The president of the Pontifical Academy for Life, Msgr.
Elio Sgreccia, responded to statements by Cardinal Carlo Maria Martini,
published Friday by the online Italian magazine “L’Espresso,” and said
the Catholic Church has not changed her position on fundamental issues
such as the right to life from conception to natural death.
In a conversation with the Catholic News Agency, the prelate preferred not to directly address the statements by Cardinal Carlo Maria Martini, Archbishop emeritus of Milan, saying instead that “at the Vatican, we do not consider it necessary make a controversy out of something that does not merit it.”
Referring to an interview he gave on Saturday to the Italian daily “Corriere della Sera,” Msgr. Sgreccia said the “union of the feminine chromosome and the masculine chromosome contains in itself two pro-nuclei, and it is a fertilized ovum in which the process of fertilization has already begun.” This fusion of the nuclei in the cytoplasm of the ovum, he continued, is what results in creation of a new individual or individuals, in the case of twins.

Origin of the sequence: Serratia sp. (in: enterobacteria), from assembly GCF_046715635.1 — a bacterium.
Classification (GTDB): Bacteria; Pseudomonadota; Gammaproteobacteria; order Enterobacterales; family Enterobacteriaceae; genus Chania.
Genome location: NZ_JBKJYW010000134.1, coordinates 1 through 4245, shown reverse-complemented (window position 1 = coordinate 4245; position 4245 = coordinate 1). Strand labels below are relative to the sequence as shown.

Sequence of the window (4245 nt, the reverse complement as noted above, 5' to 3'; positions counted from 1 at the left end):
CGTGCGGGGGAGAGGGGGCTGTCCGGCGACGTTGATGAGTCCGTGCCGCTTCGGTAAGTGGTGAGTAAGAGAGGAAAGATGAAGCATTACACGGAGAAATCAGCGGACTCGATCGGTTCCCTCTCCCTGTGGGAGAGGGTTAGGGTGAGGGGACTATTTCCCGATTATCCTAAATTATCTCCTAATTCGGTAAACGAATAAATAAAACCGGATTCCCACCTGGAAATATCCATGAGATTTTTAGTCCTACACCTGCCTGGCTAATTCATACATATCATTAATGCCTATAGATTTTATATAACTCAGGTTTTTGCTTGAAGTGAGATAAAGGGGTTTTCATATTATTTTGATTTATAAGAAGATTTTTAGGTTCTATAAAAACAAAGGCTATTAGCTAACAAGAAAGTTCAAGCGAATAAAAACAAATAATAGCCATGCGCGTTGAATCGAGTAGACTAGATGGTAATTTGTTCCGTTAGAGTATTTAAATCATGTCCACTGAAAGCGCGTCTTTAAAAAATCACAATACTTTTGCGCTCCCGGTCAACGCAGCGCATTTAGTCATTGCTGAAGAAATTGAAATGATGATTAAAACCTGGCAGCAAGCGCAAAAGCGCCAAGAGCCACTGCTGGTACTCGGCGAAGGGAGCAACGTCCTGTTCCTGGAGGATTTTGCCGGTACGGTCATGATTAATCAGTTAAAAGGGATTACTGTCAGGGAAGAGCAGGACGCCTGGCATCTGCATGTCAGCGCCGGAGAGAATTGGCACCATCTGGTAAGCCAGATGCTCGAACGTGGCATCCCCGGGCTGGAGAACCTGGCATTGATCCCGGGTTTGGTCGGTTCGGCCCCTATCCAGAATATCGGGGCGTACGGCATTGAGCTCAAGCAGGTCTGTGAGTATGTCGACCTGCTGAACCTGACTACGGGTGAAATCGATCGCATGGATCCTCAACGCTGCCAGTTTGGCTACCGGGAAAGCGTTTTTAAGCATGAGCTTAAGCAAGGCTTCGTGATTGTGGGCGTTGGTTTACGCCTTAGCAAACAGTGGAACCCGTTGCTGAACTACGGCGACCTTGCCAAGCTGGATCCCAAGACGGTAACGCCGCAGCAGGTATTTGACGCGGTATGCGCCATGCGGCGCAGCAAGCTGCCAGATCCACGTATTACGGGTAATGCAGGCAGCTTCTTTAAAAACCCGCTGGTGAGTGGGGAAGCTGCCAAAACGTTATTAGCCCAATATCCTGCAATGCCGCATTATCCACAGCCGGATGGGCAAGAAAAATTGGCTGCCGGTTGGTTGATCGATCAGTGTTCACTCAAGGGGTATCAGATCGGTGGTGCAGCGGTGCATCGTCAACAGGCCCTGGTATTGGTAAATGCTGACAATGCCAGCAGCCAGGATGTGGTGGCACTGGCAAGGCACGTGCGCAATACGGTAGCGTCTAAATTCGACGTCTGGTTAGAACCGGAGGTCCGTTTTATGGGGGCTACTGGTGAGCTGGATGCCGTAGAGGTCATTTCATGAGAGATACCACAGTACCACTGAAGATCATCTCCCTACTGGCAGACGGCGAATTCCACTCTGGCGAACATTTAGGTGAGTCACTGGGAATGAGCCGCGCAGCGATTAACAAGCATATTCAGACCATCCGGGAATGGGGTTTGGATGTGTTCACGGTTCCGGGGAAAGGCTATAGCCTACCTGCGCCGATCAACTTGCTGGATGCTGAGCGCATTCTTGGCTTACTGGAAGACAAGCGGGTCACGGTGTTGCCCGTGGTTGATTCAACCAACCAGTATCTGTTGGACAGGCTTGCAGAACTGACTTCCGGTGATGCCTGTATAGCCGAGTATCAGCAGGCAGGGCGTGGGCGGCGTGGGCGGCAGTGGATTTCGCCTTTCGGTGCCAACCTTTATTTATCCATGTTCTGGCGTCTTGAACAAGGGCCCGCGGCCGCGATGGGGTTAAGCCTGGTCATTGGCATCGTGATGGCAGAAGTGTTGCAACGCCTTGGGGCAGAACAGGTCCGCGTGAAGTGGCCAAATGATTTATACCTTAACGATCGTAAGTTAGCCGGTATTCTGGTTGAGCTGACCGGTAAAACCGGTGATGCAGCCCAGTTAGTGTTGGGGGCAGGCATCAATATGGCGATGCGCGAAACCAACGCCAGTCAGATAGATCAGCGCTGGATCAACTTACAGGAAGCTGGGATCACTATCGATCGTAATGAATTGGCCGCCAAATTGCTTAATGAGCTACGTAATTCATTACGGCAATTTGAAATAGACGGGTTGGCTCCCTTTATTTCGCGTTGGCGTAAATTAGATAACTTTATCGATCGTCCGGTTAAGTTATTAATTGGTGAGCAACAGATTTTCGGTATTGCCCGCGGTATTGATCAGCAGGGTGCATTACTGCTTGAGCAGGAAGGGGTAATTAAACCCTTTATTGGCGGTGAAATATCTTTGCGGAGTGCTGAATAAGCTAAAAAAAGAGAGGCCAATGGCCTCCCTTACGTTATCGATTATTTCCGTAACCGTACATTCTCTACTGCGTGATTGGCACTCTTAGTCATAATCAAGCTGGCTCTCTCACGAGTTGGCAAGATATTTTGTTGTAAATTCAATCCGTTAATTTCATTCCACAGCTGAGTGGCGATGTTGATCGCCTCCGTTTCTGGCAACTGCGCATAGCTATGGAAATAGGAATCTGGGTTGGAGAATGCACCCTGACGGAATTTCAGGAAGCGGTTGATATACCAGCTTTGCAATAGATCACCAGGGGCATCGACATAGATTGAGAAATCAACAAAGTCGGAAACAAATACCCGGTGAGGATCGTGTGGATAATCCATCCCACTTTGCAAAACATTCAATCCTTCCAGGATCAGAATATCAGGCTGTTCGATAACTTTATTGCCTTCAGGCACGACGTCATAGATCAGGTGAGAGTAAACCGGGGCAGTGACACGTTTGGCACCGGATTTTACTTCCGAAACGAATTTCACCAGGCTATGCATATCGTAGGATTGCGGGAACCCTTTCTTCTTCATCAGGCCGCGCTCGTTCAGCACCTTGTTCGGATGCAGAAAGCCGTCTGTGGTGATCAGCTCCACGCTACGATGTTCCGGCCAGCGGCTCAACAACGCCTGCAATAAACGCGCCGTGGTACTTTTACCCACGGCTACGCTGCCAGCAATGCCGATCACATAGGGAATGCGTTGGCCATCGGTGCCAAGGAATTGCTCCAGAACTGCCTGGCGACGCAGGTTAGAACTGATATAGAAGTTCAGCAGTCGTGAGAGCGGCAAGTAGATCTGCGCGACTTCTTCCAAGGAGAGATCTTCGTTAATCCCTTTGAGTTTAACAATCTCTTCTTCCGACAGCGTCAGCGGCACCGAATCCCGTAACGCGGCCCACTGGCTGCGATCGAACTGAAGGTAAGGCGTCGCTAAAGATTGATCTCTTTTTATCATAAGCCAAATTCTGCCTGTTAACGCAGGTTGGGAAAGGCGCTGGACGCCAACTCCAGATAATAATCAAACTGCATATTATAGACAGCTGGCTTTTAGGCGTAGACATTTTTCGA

“This beginning,” Msgr. Sgreccia pointed out, in contrast to statements by Cardinal Martini, is “precisely the beginning of an individual life and leads to an irreversible process towards successive development, containing already at that point a unique [genetic] patrimony.”
Msgr. Sgreccia also referred to artificial, or “in vitro,” fertilization, pointing out that “in artificial procreation-fertilization, the unitive dimension of the spouses, expressed through the gift of self in the conjugal act, is missing. This anthropological dimension has been considered essential for the legitimacy of the procreative act since the teachings of Pius XII on insemination and successively with Paul VI and John Paul II.”
Regarding the use of the condom, even in order to prevent the spread of AIDS, Msgr. Sgreccia said, “Let us remember that scientifically it does not offer complete protection,” and therefore “the most effective method of prevention is in the correct use of sexuality, which consists of chastity and fidelity.”